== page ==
How involved are western and local private enterprises in oil and gas projects when compared to the state in Azerbaijan?

It is my understanding that the state, through SOCAR, is involved in all oil and gas projects in Azerbaijan. SOCAR enters into production sharing contracts with both western and local companies, and retains some form of interest.

At what point in your experience would you decide to look for external legal counsel?

If there is an area in which I feel that I do not have sufficient expertise, I will look to external counsel.  For example, securities issues and financing matters require a specialisation that I do not possess. Similarly, purely local issues in an overseas venue require specialised knowledge.  Accordingly, I will seek outside counsel to assist in those areas. I typically do not, however, use outside counsel for industry agreements, such as production sharing contracts or joint operating agreements. These types of matters are better handled in-house, because that is where the experience resides.

What sort of qualities do you look for in external legal counsel?

That depends on the location. In a non-US/Canada location, I look first for a good command of the English language. I look secondly for some level of western training or supervision, and some experience with the hydrocarbon industry. I need to know that whoever I use will not only understand what I am requesting, but have a similar legal frame of reference. In Azerbaijan, for example, Dentons is Greenfields’ legal counsel. In the US/Canada, experience and reputation is key.  McCarthy Tétrault in Calgary currently handles most of our corporate matters.

How much of your work is done in-house and how much is outsourced?

That depends. For strictly oil and gas work, I would say that 95% is done in-house. When it comes to corporate matters such as securities issues, financing matters or items relating to the stock exchange, however, we do rely heavily on outside counsel.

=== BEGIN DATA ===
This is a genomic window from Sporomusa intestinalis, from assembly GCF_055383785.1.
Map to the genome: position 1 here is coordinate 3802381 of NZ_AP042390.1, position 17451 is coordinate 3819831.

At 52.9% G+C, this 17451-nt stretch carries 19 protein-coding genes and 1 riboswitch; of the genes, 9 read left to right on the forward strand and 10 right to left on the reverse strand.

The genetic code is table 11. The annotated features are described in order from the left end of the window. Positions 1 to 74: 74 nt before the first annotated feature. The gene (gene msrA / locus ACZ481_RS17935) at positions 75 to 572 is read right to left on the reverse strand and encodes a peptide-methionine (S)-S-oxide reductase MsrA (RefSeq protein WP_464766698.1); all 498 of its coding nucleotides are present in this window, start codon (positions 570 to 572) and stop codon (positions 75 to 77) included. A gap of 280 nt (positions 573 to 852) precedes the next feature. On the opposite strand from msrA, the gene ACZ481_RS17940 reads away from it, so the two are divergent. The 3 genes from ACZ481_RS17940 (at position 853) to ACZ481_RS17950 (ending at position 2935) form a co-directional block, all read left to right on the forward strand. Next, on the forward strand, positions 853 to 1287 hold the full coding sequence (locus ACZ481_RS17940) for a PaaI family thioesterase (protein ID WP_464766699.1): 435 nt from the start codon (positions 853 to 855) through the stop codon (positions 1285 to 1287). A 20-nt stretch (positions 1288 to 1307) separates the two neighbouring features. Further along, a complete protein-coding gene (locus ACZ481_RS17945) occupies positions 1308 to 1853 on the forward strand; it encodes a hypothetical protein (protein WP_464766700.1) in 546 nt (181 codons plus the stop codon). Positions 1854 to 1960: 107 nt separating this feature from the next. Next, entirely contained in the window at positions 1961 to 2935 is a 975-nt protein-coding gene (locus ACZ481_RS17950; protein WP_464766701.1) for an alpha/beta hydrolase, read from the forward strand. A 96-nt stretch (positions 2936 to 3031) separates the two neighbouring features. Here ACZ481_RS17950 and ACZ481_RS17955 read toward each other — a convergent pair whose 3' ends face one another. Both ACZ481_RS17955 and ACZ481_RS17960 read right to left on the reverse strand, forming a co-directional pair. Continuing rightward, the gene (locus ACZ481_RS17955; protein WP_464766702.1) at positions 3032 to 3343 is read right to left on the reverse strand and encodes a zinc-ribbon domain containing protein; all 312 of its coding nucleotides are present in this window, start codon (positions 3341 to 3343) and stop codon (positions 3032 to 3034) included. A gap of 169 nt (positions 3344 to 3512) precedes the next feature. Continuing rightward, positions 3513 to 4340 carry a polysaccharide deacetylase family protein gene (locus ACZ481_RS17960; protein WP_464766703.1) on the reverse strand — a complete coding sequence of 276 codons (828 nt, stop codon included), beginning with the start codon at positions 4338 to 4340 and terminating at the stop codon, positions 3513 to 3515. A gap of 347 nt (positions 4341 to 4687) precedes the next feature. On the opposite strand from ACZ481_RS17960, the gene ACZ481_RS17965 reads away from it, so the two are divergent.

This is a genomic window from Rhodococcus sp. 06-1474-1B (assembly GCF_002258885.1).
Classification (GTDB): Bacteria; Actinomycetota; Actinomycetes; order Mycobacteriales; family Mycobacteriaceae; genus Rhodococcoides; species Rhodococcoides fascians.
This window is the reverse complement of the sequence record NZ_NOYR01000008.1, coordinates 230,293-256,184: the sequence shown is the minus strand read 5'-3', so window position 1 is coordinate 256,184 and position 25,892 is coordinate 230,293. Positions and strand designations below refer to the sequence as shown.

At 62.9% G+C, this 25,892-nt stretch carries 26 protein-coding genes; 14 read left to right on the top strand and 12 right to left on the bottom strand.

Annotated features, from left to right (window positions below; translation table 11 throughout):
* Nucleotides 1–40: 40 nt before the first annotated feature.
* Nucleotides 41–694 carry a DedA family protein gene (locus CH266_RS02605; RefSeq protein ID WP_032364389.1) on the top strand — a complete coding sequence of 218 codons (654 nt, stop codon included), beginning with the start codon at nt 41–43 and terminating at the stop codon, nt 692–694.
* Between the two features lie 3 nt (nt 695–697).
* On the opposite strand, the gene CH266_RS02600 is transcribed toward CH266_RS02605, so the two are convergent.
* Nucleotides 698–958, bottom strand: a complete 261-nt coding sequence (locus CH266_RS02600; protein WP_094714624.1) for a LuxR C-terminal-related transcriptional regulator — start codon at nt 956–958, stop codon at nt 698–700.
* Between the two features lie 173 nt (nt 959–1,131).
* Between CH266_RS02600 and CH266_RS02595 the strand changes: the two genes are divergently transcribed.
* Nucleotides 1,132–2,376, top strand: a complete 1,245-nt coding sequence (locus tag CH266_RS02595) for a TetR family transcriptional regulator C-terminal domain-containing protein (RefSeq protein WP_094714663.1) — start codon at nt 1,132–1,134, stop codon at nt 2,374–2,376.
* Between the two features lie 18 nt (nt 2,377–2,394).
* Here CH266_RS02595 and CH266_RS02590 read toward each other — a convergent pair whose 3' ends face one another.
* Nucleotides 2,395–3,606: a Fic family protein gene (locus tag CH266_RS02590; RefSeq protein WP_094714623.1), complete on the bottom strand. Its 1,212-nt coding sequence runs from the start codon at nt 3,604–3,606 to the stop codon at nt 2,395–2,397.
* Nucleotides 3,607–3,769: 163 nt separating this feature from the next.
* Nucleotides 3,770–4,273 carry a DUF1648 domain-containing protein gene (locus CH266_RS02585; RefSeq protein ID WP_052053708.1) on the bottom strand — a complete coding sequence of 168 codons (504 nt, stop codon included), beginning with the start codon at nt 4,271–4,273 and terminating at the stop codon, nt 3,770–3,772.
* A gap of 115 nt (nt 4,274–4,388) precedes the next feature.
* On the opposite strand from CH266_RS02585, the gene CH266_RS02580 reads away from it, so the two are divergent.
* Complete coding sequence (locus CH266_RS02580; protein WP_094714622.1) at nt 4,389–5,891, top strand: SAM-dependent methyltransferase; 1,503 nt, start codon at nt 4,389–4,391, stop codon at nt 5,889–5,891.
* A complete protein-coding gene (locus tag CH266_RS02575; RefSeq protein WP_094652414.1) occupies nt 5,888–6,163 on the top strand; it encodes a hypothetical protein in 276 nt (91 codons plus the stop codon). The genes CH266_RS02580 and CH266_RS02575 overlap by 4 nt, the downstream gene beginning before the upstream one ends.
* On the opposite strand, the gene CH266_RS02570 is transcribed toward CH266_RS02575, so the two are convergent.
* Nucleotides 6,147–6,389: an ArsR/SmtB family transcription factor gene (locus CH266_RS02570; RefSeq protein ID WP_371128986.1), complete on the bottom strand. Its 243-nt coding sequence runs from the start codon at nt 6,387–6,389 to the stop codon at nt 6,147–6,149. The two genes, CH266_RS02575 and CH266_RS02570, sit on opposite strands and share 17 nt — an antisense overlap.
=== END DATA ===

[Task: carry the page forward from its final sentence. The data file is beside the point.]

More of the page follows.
How do you structure your fees? Do you prefer fixed rates or hourly rates?

I prefer an hourly rate. I want to know who is working on the project, what specific services are provided broken out on a daily basis, how many hours a particular individual spends on any given aspect of the project, and their hourly billing rates.  I sometimes have to remind folks to provide the detail, but it is important.  Does that mean that I can control all costs? No, but at least I know if it is getting out of hand. If it is, then I may have a discussion with outside counsel, or change counsel altogether.


Janet Nussbaum

General Counsel

Greenfields Petroleum Corporation




Ms Nussbaum is currently General Counsel of Greenfields Petroleum Corporation and has over 25 years of experience in the international upstream oil and gas industry. After a number of years in private practice, she joined the international law department of Amoco Corporation in 1987. After 12 years she returned to private practice, representing both large and small companies in exploration and production operations in countries as diverse as Azerbaijan, Kazakhstan, Oman, Indonesia, Thailand, Tunisia, and Namibia. She has been with Greenfields, or its predecessor, for the last seven years.

Ms Nussbaum received her JD from Vanderbilt University, where she was a member of the Law Review, and her BA from the University of Virginia. Ms. Nussbaum is a member of the State Bar of Texas.